Caring for your car comes at a cost – but can service packs cut the bills?
Whether it’s for the rent, mortgage or a smartphone, most of us have come to the conclusion that spreading the cost of living with monthly payments often allows us to manage our finances better.
It’s a trend that’s caught on with car buyers. According to the Finance Leasing Association, 76% of cars bought by private individuals were funded on finance in 2014. So it’s hardly a shock that car servicing is heading in the same direction.
Manufacturers and their franchised dealers offer a bundle of several years of servicing, at what we’re told is a preferential price. But is it right for all drivers? Let’s take a closer look…
Why do car makers offer service packs?
Car makers offer service packs for one simple reason: to keep customers loyal to franchised dealers.
This is partly because dealerships make more money from servicing cars than selling them; partly because franchised dealers have historically seen a decline in servicing numbers; and partly because when such service plans are bought at the same time as a car’s finance package, the customer is typically 25% more likely to buy the same brand of car from the same dealer again (according to the Castrol Professional Servicing & Repair Trend Tracker).
Surely a service pack is a waste of money on smaller, cheaper cars?
Not so hasty!
Let’s take the company and car that really kick-started the trend for selling service packs: Mini. It calls its pack TLC. Buyers of a new Mini Cooper hatchback can pay £399 and in return they get five years of servicing up to a maximum mileage of 50,000 miles. That works out at just under £80 a year, which is seriously good value. It even includes replacement spark plugs for petrol models, and a change of brake fluid.
Mini said this saves drivers £629 - if paying the national labour rate of £99 an hour and £12 per litre of oil. And bear in mind, service packs guard against future price rises. Now you’re interested, aren’t you?
What if I drive something bigger?
It’s not so clear-cut. A good example is Britain’s best-selling compact executive car, the Mercedes C-Class. It offers a Service Care plan for three years, with one service per year based on a maximum annual mileage of 15,500 miles.
On the plan, drivers would pay £30 a month, or £1,080 in total. But speaking with a Mercedes dealer, paying as you go for two ’A’ bi-annual minor services and the major ’B’ bi-annual service would tot up to £1,150 at current rates. It’s a very modest saving.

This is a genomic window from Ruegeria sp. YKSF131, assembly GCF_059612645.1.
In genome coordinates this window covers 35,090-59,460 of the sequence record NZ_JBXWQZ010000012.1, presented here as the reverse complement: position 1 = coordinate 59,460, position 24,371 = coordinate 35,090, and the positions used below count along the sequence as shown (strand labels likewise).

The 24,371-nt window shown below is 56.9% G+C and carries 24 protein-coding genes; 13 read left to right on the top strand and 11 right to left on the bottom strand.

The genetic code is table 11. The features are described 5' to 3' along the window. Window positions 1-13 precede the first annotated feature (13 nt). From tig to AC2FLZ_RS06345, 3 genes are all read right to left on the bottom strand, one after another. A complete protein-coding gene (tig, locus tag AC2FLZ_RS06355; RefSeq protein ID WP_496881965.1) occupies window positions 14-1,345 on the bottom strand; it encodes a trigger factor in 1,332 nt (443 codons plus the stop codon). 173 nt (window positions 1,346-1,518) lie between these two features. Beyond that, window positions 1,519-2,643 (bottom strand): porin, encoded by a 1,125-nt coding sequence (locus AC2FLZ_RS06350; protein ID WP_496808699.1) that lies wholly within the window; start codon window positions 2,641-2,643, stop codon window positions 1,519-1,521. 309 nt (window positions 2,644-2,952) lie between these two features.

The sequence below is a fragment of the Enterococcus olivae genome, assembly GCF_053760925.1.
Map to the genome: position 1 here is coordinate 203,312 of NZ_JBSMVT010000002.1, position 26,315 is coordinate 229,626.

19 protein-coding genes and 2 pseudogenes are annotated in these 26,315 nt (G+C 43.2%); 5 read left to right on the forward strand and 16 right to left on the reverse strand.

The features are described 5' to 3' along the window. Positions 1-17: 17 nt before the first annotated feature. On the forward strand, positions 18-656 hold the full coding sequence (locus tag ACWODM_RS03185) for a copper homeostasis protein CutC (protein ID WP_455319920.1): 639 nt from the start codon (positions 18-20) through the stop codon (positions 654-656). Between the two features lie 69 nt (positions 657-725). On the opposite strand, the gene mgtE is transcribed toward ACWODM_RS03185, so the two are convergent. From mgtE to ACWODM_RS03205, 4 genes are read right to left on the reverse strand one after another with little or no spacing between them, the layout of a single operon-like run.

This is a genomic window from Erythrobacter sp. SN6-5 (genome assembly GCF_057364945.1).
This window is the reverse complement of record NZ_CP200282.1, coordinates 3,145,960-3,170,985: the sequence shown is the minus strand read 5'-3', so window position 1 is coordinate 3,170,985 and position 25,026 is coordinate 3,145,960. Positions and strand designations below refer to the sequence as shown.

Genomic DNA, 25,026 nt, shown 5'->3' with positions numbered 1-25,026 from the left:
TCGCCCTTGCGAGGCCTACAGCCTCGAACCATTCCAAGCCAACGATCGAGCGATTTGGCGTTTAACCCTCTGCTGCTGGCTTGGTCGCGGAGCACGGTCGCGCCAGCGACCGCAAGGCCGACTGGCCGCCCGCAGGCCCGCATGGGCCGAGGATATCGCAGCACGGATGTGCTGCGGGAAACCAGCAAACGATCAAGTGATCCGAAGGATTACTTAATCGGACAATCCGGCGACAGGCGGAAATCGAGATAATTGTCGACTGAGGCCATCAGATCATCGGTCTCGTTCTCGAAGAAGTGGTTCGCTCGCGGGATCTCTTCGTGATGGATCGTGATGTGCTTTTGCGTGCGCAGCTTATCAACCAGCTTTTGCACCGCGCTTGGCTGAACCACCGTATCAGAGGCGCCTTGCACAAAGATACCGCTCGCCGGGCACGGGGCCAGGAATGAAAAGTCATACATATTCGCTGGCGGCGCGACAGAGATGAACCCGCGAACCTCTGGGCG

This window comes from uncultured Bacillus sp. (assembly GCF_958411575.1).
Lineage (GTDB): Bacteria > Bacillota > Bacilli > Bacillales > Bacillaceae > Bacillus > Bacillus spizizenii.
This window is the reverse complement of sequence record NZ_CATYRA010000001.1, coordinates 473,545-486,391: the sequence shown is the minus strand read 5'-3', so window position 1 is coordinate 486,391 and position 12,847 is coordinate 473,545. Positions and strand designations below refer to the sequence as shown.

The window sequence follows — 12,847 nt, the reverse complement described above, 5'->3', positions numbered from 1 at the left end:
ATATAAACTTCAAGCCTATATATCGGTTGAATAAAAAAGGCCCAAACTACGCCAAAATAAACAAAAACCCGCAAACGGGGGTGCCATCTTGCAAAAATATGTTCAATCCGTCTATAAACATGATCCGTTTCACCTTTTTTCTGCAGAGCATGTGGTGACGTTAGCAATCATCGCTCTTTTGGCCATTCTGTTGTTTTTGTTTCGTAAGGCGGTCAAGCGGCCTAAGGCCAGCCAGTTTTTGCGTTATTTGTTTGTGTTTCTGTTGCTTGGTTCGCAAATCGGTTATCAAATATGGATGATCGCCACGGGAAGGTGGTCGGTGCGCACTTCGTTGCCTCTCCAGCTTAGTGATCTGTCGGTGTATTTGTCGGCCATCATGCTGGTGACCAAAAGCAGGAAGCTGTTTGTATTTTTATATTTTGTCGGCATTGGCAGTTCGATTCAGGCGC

Can you buy a service pack for used cars?
Yes. But this is where careful crunching of the numbers is required.
When cars are older and no longer under warranty, many drivers have them serviced by a local garage, rather than a franchised dealer. Local garages typically have a far lower labour rate than the national average of £99 an hour. So the only way to tell is to call your local garage, ask for a quote for the next couple of services, and check it against comparable packages on offer at the glitzy dealerships.
What other benefits are there to service packs?
With franchised dealers, the workshop should only fit original equipment parts to your car. That is to say, exactly the parts that were fitted to it when it was built. This brings the benefit of a guarantee (typically for one or two years) for the part and for the workmanship involved in fitting it.
Any other incentive for giving my money to a flashy showroom/workshop?
Aside from getting a nice cup of coffee and wifi while you wait, the car makers will stress that technicians at franchised dealers’ workshops have been trained by the manufacturer so they should know your car like the back of their hand.
The service departments are also supplied with constant information and guidance about technical issues with the brand’s cars. They sometimes even perform updates to the car’s electronic software without the customer knowing about it.